November 2014 OSI Newsletter

OSI Newsletter: November 2014

November 2014 OSI Newsletter

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Open Source Initiative

...formed to educate about and advocate for the benefits of open source and to build bridges among different constituencies in the open source community.

Collaborate, Contribute, Co-create

Autumn '14 Board Meeting

The OSI Board met in San Francisco, CA USA on November 11th and 12th, 2014 with a focus on strengthening the organization's current outreach efforts and building new bridges between open source communities. The Board was excited to review five new applications for Affiliate Membership as well as implement several new initiatives to help drive Individual Membership through the recognition of various roles and levels of access among our community. This included new Individual Membership discounts for students, volunteers working on OSI supported activities, those already members of OSI Affiliate organizations, members of Free Software Foundation and complimentary memberships based on need.

In addition, the Board was happy to review several new potential corporate sponosors.

The social highlight of the week was an informal get-together with OSI members, affiliates and sponsors at a local watering hole. Several local open source community members attended, including from Apache Foundation, Creative Commons, FreeBSD, Google, HP, Linux Foundation, OpenHatch, Mozilla, Y Combinator, Wikimedia and Wordpress.

New OSI Affiliates

ADMB Foundation

A foundation supporting the AD Model Builder, a powerful software package for the development of state-of-the-art nonlinear statistical models.

BigBlueButton Foundation

Fosters community and development for the BigBlueButton web conferencing system tuned for on-line learning. BigBlueButton enables sharing documents, webcams, chat, audio and your desktop.

Open Source Electronic Health Record Alliance

OSEHRA serves as the hub of open source software efforts in the health information technology community.


Supports long-term development efforts of the TYPO3 content management platform and including organizing events, managing international standards, education and certification, as well as communication across the community.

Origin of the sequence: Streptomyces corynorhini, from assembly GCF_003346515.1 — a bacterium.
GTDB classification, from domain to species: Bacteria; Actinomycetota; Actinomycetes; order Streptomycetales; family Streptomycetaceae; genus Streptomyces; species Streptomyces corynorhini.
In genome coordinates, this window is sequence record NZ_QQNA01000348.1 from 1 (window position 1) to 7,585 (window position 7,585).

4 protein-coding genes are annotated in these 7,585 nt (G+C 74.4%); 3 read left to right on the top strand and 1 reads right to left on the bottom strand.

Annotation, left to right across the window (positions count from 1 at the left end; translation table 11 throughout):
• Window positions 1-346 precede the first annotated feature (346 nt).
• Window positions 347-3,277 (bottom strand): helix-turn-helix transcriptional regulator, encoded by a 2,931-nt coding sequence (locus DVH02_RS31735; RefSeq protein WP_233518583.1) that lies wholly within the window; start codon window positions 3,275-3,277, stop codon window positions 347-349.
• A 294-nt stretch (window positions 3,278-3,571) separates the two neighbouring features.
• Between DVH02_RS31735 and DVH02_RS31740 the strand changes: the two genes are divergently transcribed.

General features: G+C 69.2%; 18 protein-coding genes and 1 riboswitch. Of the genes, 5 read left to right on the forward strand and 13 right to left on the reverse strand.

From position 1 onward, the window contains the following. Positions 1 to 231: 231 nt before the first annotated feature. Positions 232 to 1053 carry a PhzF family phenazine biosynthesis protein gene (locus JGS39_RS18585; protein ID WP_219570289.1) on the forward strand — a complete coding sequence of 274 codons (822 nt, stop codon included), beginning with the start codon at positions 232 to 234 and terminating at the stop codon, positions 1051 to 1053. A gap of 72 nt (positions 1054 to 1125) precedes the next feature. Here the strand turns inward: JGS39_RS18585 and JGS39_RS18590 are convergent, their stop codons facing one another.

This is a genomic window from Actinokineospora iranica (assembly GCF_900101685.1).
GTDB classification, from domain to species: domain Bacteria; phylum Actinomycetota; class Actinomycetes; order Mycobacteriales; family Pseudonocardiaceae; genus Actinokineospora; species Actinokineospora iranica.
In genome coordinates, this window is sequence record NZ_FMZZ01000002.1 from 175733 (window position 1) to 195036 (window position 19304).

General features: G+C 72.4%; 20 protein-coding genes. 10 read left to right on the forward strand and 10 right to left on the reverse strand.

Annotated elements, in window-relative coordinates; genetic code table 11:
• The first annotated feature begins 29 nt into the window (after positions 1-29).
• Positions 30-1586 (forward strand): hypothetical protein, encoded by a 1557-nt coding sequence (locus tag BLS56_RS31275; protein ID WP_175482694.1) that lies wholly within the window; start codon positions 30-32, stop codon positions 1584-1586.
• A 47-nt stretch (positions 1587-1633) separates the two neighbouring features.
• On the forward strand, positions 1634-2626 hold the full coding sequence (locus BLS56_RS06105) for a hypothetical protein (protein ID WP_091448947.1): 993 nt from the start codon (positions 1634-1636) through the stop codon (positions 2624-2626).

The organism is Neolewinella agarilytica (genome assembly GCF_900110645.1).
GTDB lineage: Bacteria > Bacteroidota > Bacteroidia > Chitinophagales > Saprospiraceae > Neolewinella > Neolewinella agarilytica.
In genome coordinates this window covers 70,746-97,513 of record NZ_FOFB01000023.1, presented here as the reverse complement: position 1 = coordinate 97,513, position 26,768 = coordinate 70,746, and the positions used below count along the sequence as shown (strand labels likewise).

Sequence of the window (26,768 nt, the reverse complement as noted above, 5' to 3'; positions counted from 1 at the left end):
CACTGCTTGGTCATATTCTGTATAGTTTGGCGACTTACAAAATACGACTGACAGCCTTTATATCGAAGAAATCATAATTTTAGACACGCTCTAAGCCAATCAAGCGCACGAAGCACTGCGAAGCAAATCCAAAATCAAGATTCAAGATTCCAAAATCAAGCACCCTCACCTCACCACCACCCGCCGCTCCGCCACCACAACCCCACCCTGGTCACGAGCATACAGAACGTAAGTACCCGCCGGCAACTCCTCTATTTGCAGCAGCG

Wordpress Foundation

A charitable organization founded to further the mission of the WordPress project: to democratize publishing software.

Member Profile: Joseph Potvin


Why is open source software important to you?

My very first experience structuring and sharing an application the free/libre/open way was in 1999. I was working as a project manager at the International Development Research Centre (IDRC), where we planned and developed from scratch a richly-featured distributed decision workflow management application. Within months of posting the full version 1.0 online under the GPL we received an offer from The World Bank to send IDRC some funds to advance it with new functionality, enough that we called it version 2.0. Well, I've pursued my career in this way ever since, in both commercial and public sector roles. For a decade and a half as an economist and project manager, all of my professional work has been free/libre/open in motivation, substance and form. Shaped by that first experience, it's never been a mystery to me how to make a living the free/libre/open way. So I try to help others understand this too.

Amongst the many insights I've gained from free/libre/open source software communities, perhaps the more critical is how to design for project resilience. That's to say: how to ensure that projects can outlast organizations, withstand austerity budgets, and bring coopetition into a highly competitive playing field. I'm busy applying this way of working within other domains besides software. But these always include one or two subprojects to extend or refine various free/libre/open source software applications.

Why did you join the OSI as an Individual Member?

Well, like many people, I wear different hats, being involved with diverse organizations. Joining as an individual member enabled me to interact with the OSI community wearing any of my various hats.

In addition to being an OSI Individual Member, are you involved in any other open source projects or communities?

My current doctoral disseration at U Québec involves extending the multi-region variant (regiO) of an economic model (Lagom) on the MASON platform (Multi-Agent Simulation Of Networks). All four layers are fully free/libre/open. I'm planning to contribute new capabilities to accommodate multiple currencies, to represent projects as supply-chain segments, and to include an additional type of agent in the model, the "project manager", who can control costs by, in part, exercising choice over all attributes of payment. Such granularity of control over payments could become possible through the W3C's current efforts through the Web Payments Interest Group. That W3C-convened community is negotiating towards a specification to standardize how browsers handle web payments. In my modeling extensions, the project manager agent will be provided with the ability to chose from amongst various benchmarks to calibrate algorithmic pricing in trade. Operationalizing this involves a number of somewhat separate free/libre/open sub-projects, in which I'm collaborating with some economists from different schools of thought in order to create simplified versions of each of their preferred value benchmarks, in addition to my own Earth Reserve benchmark. Each of these indices will rely only on real-world open data sources, which should facilitate independent validation, wider use and further experimentation. I also collaborate in the (newly formed) OpenChain industry alliance for source code license compliance management at the supply-chain scale.